National Book Awards Tries to Glam Things Up; Who Invited All the Fancy People, Publishing Peons Wonder?

anna wintour nba National Book Awards Tries to Glam Things Up; Who Invited All the Fancy People, Publishing Peons Wonder?At around 1 o’clock Thursday morning, Morgan Entrekin decided it was time to extract himself from the dance floor at Socialista and head home. "I’m having an excellent time!" he said, half empty beer in hand. "I wish I were 20 years younger! I could dance all night."

The reason he couldn’t: "I have a 3-year-old! I’m tired, man. I’m old."

Mr. Entrekin used to party. Hasn’t in a while. Mostly focused now on running his publishing house, Grove/Atlantic, and hanging with the wife and their little boy.

He seems genuinely fulfilled, a fact he was forced to forget last night when his colleagues in the publishing industry turned to him to reinvigorate the annual dinner known as the National Book Awards and make it fun again.

Like Gene Hackman in Hoosiers or, what the hell, Sylvester Stallone in that last Rocky movie, Mr. Entrekin had some steps to relearn.

With the help of veteran literary agent Lynn Nesbit, Mr. Entrekin did the thing the only way he knew how: by moving the dinner from a tacky hotel in Times Square to Cipriani’s Wall Street; spiking the normal guest list of editors and agents with boldface names like Anna Wintour, Jann Wenner, and Candace Bushnell; and throwing a late-night after-party at a club on the far West Side that would be attended mostly by the very young.

"I dunno if they did it consciously but it certainly is a lot more glam than it was last year," said the 33-year-old agent Jud Laghi, while getting a drink at the open bar on the banquet floor toward the end of dinner. As many others did throughout the evening, Mr. Laghi noted the irony of capping this tumultuous year in book publishing at a regally decorated restaurant in the thick of the Financial District.

"Lush opulence" was how Collins publisher Steve Ross described it on his way out of the restroom, gazing with theatrical disbelief at the gold columns and the arches and the elaborate floral arrangements hanging from the walls. "So many adjectives come to mind," he said. "It’s so totally inappropriate. But, you know, we get so few opportunities to have anything to celebrate."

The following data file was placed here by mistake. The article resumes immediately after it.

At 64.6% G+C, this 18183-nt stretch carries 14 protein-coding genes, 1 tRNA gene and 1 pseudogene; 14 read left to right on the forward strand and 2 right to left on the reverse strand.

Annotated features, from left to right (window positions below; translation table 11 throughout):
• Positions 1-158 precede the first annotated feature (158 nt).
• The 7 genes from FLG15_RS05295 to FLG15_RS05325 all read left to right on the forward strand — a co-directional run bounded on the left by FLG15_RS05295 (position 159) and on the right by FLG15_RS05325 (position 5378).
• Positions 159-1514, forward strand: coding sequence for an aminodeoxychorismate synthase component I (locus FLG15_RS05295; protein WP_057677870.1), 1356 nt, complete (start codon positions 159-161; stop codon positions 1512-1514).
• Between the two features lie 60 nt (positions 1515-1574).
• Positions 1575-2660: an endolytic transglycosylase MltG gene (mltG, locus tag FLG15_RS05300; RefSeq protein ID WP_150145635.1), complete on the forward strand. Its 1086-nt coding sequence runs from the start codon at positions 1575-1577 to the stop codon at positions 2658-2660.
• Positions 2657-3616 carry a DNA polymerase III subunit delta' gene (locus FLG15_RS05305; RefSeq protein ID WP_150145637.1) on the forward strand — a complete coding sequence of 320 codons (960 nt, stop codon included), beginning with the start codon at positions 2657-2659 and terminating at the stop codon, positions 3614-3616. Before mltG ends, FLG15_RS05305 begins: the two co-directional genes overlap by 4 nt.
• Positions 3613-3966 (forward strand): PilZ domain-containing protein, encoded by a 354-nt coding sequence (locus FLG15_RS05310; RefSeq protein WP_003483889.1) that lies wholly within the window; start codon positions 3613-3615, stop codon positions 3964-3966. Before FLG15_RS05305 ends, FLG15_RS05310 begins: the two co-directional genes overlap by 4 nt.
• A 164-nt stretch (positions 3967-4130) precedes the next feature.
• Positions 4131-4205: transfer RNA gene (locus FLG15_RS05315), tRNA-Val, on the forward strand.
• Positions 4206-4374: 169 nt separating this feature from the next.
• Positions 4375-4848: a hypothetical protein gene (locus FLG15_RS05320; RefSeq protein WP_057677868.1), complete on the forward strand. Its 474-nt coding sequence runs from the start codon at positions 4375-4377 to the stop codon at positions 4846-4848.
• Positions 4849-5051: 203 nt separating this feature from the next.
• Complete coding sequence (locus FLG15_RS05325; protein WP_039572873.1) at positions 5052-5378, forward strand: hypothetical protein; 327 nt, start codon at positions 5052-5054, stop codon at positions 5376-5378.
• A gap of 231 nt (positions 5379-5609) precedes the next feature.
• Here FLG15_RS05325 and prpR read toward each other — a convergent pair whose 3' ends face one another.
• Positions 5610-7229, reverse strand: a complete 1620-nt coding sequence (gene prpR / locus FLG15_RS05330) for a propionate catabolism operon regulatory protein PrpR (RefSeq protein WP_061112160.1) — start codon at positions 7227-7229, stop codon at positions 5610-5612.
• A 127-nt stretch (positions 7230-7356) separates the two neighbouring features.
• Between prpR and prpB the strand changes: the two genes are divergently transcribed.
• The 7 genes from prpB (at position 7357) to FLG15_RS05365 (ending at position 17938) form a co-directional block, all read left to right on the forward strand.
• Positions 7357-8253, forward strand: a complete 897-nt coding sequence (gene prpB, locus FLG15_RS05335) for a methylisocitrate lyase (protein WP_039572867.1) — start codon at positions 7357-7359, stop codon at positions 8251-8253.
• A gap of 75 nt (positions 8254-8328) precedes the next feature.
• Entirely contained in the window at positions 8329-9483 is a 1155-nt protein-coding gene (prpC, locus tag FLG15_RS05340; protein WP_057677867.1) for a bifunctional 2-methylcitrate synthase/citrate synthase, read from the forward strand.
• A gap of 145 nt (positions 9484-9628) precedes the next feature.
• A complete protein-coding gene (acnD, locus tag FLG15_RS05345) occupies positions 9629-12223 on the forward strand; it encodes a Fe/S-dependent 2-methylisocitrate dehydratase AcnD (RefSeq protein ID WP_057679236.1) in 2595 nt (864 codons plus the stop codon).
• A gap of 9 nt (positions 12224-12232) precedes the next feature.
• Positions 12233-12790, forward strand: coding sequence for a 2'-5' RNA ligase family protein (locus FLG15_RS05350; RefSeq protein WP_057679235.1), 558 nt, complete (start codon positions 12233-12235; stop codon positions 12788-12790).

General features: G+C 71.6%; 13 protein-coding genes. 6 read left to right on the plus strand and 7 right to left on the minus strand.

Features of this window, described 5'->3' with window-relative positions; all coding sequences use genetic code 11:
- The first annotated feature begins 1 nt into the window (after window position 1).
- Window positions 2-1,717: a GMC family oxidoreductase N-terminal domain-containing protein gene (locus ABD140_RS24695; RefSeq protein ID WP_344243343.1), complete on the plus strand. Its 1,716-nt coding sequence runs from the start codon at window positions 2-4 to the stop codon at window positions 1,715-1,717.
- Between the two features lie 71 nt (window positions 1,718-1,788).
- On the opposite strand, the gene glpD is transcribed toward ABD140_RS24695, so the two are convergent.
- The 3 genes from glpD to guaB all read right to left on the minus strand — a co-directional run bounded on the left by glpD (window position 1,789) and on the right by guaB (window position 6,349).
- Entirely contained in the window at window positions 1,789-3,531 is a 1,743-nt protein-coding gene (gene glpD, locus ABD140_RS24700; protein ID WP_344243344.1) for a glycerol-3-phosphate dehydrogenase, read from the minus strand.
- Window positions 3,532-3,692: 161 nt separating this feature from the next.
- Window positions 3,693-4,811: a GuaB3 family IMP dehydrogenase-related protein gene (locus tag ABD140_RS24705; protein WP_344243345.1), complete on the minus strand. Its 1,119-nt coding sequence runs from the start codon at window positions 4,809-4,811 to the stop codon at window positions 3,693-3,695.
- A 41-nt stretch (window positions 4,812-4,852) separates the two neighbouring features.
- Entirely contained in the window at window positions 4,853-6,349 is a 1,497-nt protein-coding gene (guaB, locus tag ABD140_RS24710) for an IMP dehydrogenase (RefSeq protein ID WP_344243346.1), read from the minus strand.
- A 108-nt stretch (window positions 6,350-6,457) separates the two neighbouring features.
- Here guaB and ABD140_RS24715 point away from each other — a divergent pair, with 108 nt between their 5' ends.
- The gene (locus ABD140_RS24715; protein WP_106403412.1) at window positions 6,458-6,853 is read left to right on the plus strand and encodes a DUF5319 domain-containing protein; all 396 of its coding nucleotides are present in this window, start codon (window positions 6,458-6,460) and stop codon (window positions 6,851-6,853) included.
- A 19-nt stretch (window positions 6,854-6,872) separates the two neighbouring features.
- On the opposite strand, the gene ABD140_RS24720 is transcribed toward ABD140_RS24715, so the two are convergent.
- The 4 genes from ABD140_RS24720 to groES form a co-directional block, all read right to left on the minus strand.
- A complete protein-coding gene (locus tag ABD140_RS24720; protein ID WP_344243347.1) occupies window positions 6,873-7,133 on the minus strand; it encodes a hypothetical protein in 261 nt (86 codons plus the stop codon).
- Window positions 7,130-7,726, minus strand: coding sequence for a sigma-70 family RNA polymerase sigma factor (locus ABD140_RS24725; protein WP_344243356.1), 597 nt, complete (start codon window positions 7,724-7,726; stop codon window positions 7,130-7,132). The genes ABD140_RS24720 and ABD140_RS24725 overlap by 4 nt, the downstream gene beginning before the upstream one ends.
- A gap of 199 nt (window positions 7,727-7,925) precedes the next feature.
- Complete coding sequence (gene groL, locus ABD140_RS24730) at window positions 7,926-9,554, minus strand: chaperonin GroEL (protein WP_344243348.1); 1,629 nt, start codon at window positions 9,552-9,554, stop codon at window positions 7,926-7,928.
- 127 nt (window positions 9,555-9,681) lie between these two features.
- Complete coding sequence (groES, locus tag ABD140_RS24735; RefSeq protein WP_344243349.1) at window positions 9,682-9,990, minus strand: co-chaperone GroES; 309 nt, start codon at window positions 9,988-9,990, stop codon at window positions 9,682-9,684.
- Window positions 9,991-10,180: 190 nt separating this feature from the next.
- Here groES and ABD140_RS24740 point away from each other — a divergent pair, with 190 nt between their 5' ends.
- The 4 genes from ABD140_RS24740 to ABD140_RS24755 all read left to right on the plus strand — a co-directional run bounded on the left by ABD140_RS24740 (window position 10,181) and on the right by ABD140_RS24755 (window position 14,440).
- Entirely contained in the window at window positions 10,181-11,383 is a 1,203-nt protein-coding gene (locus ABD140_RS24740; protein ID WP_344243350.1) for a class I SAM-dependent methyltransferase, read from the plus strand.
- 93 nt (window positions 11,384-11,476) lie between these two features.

Mr. Ross said he was glad the publishing industry and the economy in general are collapsing now rather than when he was first starting out in the early 1980s.

"It’d be absolutely terrifying to be starting out now, to be young and to not have the benefit of years, if not decades, of perspective," Mr. Ross said. "I would have seriously considered leaving book publishing."

What would he have done instead?

"Law school," he said. "Or worse, I would have gotten an MBA."

Later, Jeff Seroy, the director of publicity at Farrar, Straus & Giroux, made fun of his counterpart at Knopf, Paul Bogaards, for coming to the dinner without a tux. "I had to sell my tux to get a ticket, that’s how bad things have gotten," Mr. Bogaards said. But was he having fun? "Oh, you know."

Mr. Wenner walked by alongside the expansive British literary agent Ed Victor. Mr. Entrekin, who was pacing nearby and speaking chaotically into a cell phone, came over and said hello. "Thank you for coming," Mr. Entrekin said. "Good to see you, man! How’s your family?"

Mr. Wenner said he was having a great time. He was at a table with Harry Evans, the painter Brice Marden, the writer Gita Mehta (wife of Knopf head Sonny), and "a couple of Vanity Fair editors."

Harold Augenbraum, the executive director of the National Book Foundation, explained later that Mr. Wenner had been invited because the board wanted the National Book Awards" to be a "bigger experience." "Mainly, we’ve had people from the industry here for years and now the two chairs, Morgan Entrekin and Lynn Nesbit, are trying to move it out a little bit for people who are interested in books but aren’t necessarily in the business." Hence Ms. Wintour and Ms. Bushnell. "They might not have been at the National Book Awards in the past but they’re literary people, and we want to bring them in our community. We shouldn’t be saying you’re not part of this because you don’t exactly do the type of writing that we give awards to. There’s a lot of good writing out there."

"They’re trying to make it fancy and fun," said literary agent Ira Silverberg. "They’re invited people from other fields—in fact, I thought I saw a friend of mine who’s in fashion!"

Not everyone noticed the outsiders as immediately.

"I’m not aware of them," said Viking publisher Paul Slovak, who said everyone at his table was either an employee at Penguin Group or an author who publishes with them. Regarding the non-publishing people in attendance: "I couldn’t tell you who they are or what they do."

Just before the awards were announced (real quick: fiction to Modern Library’s Peter Mathiessen, nonfiction to Norton’s Annette Gordon-Reed, poetry to HarperCollins’ Mark Doty, children’s lit to Scholastic’s Judy Blundell), the chairman of the National Book Foundation, David Steinberger, brought up the after-party that Mr. Entrekin—and Harvey Weinstein, who was in London last night—were hosting at Socialista. The National Book Awards had never had an after-party before, Mr. Steinberger said with delight.